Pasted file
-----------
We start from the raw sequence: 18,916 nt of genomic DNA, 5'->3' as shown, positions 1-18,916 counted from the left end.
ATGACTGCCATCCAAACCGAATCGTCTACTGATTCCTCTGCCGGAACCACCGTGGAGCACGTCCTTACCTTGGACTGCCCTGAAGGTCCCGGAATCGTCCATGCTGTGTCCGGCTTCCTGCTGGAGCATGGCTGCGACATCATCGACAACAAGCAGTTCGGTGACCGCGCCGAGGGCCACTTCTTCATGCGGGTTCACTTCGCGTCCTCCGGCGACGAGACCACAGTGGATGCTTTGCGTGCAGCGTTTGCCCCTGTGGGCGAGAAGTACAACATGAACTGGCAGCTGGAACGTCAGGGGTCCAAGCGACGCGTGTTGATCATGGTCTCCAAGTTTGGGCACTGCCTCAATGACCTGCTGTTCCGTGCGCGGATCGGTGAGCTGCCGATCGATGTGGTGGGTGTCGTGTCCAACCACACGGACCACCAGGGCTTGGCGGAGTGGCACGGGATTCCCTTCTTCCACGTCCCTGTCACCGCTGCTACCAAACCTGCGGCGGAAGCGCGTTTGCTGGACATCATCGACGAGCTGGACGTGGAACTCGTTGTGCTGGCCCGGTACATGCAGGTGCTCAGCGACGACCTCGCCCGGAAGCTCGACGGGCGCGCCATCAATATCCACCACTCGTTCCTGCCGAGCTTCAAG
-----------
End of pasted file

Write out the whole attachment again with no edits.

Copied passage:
We start from the raw sequence: 18,916 nt of genomic DNA, 5'->3' as shown, positions 1-18,916 counted from the left end.
ATGACTGCCATCCAAACCGAATCGTCTACTGATTCCTCTGCCGGAACCACCGTGGAGCACGTCCTTACCTTGGACTGCCCTGAAGGTCCCGGAATCGTCCATGCTGTGTCCGGCTTCCTGCTGGAGCATGGCTGCGACATCATCGACAACAAGCAGTTCGGTGACCGCGCCGAGGGCCACTTCTTCATGCGGGTTCACTTCGCGTCCTCCGGCGACGAGACCACAGTGGATGCTTTGCGTGCAGCGTTTGCCCCTGTGGGCGAGAAGTACAACATGAACTGGCAGCTGGAACGTCAGGGGTCCAAGCGACGCGTGTTGATCATGGTCTCCAAGTTTGGGCACTGCCTCAATGACCTGCTGTTCCGTGCGCGGATCGGTGAGCTGCCGATCGATGTGGTGGGTGTCGTGTCCAACCACACGGACCACCAGGGCTTGGCGGAGTGGCACGGGATTCCCTTCTTCCACGTCCCTGTCACCGCTGCTACCAAACCTGCGGCGGAAGCGCGTTTGCTGGACATCATCGACGAGCTGGACGTGGAACTCGTTGTGCTGGCCCGGTACATGCAGGTGCTCAGCGACGACCTCGCCCGGAAGCTCGACGGGCGCGCCATCAATATCCACCACTCGTTCCTGCCGAGCTTCAAG